2. Exemption from quarantine orders:

    We request exemption from federal and state “lock down” and “shelter in place” orders and mandatory business closures. We urge federal guidance to clarify that “essential infrastructure” and “essential businesses and services” includes deathcare providers – which provide essential services that are critical to the health, safety and sanitation of communities– as well as suppliers of funeral products to funeral homes, cemeteries and crematories.

    3. Priority for vaccines:

    Due to the high risk of exposure to the COVID-19 virus while caring for the bodies of those who die of COVID-19, we urge that deathcare workers be included in the top-tier of essential services to receive a vaccine when it becomes available. In 2008 when faced with the H1N1 Pandemic, CDC elevated “Mortuary Service Providers” to the Tier II level for vaccine prioritization. There are six tiers to the system with the most critical workers and personnel in Tiers I, II, and III. We ask for similar consideration for our members with a COVID-19 vaccine as we confront this latest pandemic.

  • March 22, 2020 11:54 AM | Caroline Bowers (Administrator)

    The WFDA has sent the following correspondance on behalf of our membership to Governor Evers' office requesting that he use his emergency powers to identify deathcare workers among the essential critical infrastructure workers. 

    WFDA Letter to Gov. Evers - 2020-03-22.pdf

  • March 19, 2020 6:43 PM | Caroline Bowers (Administrator)

    For Immediate Release: March 19, 2020

    Contact: Jessica Koth, 262-814-1536,

    NFDA Scores BIG WIN for Funeral Service:

    Homeland Security Names Mortuary Workers as Critical Infrastructure Workers


    Brookfield, Wis. – At the urging of the National Funeral Directors Association (NFDA), guidance issued today by the Department of Homeland Security’s (DHS) Cybersecurity and Infrastructure Security Agency (CISA) named mortuary workers as “critical infrastructure workers.” This underscores the vital role funeral directors and others who work in deathcare play in responding to the novel Coronavirus (COVID-19) pandemic.

    For more than a decade, NFDA has worked to ensure that during any mass-fatality event, mortuary workers are considered critical infrastructure workers. As the COVID-19 pandemic began to intensify globally and reach American shores, NFDA intensified its call to federal officials to solidify this classification.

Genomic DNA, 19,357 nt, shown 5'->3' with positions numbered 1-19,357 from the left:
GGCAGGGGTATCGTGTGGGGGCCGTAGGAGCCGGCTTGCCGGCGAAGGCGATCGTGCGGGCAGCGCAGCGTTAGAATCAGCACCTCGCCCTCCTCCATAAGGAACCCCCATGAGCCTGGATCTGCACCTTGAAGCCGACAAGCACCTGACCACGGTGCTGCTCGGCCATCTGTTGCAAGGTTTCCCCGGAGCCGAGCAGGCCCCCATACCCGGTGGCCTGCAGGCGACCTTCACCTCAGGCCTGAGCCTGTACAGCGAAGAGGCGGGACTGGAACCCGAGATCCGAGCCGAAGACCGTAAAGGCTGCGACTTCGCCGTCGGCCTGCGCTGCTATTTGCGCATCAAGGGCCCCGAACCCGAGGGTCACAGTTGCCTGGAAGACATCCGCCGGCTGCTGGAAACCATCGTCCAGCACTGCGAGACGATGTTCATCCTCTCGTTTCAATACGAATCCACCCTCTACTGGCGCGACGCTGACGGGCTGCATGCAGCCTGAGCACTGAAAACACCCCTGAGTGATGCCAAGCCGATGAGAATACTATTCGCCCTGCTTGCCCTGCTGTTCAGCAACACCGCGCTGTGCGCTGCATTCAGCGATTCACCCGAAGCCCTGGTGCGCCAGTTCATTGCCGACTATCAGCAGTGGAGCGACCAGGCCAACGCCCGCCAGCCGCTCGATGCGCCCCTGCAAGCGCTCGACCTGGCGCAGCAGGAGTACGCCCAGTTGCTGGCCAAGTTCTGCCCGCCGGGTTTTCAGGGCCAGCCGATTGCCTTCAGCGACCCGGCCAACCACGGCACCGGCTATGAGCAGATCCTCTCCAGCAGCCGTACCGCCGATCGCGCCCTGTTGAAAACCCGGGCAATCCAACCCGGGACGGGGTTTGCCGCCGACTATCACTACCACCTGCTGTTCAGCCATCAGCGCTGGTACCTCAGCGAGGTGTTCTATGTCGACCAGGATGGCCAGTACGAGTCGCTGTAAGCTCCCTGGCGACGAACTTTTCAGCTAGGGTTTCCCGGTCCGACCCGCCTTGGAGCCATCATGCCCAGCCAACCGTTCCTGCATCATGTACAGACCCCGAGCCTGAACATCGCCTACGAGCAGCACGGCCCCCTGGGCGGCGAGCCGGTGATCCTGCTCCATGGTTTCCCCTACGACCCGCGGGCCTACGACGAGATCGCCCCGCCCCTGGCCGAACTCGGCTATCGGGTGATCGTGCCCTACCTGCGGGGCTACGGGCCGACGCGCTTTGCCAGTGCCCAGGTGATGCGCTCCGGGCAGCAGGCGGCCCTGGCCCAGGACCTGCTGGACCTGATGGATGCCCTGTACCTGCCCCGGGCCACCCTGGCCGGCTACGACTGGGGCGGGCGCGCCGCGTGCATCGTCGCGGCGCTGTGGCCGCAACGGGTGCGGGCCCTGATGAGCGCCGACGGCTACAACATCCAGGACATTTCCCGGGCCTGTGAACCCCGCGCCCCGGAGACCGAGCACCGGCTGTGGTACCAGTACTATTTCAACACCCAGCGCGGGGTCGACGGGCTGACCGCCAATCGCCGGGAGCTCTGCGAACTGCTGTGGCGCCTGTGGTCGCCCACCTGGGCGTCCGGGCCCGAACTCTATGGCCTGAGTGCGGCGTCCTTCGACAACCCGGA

The guidance noted words from President Donald Trump’s Coronavirus Guidance for America: “If you work in a critical infrastructure industry, as defined by the Department of Homeland Security, such as healthcare services and pharmaceutical and food supply, you have a special responsibility to maintain your normal work schedule.” 

    Mortuary workers, which the guidance defines as “Workers performing mortuary services, including funeral homes, crematoriums, and cemetery workers” and “Workers who coordinate with other organizations to ensure the proper recovery, handling, identification, transportation, tracking, storage, and disposal of human remains and personal effects; certify cause of death; and facilitate access to mental/behavioral health services to the family members, responders, and survivors of an incident,” are included in the “Healthcare/Public Health” category along with doctors, nurses, people performing testing and researchers. This essentially covers the full spectrum of those who work in deathcare.

    This guidance helps define for state and local public health officials the professions that are essential to the COVID-19 pandemic response. The guidance specifically notes that critical infrastructure workers should have priority access to personal protective equipment and be exempt from “shelter-in-place” mandates. While the guidance does not address priority access for a COVID-19 vaccine once it is developed, this guidance does signal that critical infrastructure workers would take precedence. NFDA is planning to send a letter to DHS asking them to prioritize mortuary workers once a COVID-19 vaccine becomes available.  

    “The ability of funeral professionals to safely carry out their duties during a mass-fatality incident is paramount. We were very pleased to see NFDA’s efforts pay off when the federal government recognized mortuary workers as critical to the COVID-19 pandemic response,” said NFDA CEO Christine Pepper, CAE. “The role that funeral directors and cemetery and crematory workers are playing during the COVID-19 pandemic is critical. While their work may be overlooked, they are truly on the front lines in helping to care for pandemic victims and grieving families.”

    NFDA is the world’s leading and largest funeral service association, serving more than 20,000 individual members who represent nearly 11,000 funeral homes in the United States and 49 countries around the world. NFDA is the trusted leader, beacon for ethics and the strongest advocate for the profession. NFDA is the association of choice because it offers funeral professionals comprehensive educational resources, tools to manage successful businesses, guidance to become pillars in their communities and the expertise to foster future generations of funeral professionals. NFDA is headquartered in Brookfield, Wis., and has an office in Washington, D.C. For more information, visit